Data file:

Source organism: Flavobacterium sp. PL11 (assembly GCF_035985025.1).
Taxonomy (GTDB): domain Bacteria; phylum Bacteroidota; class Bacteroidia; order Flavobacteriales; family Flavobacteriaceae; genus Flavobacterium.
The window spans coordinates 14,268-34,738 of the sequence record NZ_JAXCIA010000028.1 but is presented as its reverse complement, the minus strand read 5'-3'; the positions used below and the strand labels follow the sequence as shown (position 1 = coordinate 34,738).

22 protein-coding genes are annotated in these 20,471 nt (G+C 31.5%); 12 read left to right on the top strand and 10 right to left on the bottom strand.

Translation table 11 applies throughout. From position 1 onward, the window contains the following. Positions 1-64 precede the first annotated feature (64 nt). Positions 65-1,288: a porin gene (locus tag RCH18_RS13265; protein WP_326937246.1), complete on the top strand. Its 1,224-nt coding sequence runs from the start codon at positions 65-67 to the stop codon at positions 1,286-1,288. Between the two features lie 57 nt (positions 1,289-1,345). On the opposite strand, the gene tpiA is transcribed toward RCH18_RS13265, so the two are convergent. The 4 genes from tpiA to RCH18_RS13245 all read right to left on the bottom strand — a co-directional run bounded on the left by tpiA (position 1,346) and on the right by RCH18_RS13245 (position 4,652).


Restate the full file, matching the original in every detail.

Source organism: Flavobacterium sp. PL11 (assembly GCF_035985025.1).
Taxonomy (GTDB): domain Bacteria; phylum Bacteroidota; class Bacteroidia; order Flavobacteriales; family Flavobacteriaceae; genus Flavobacterium.
The window spans coordinates 14,268-34,738 of the sequence record NZ_JAXCIA010000028.1 but is presented as its reverse complement, the minus strand read 5'-3'; the positions used below and the strand labels follow the sequence as shown (position 1 = coordinate 34,738).

22 protein-coding genes are annotated in these 20,471 nt (G+C 31.5%); 12 read left to right on the top strand and 10 right to left on the bottom strand.

Translation table 11 applies throughout. From position 1 onward, the window contains the following. Positions 1-64 precede the first annotated feature (64 nt). Positions 65-1,288: a porin gene (locus tag RCH18_RS13265; protein WP_326937246.1), complete on the top strand. Its 1,224-nt coding sequence runs from the start codon at positions 65-67 to the stop codon at positions 1,286-1,288. Between the two features lie 57 nt (positions 1,289-1,345). On the opposite strand, the gene tpiA is transcribed toward RCH18_RS13265, so the two are convergent. The 4 genes from tpiA to RCH18_RS13245 all read right to left on the bottom strand — a co-directional run bounded on the left by tpiA (position 1,346) and on the right by RCH18_RS13245 (position 4,652).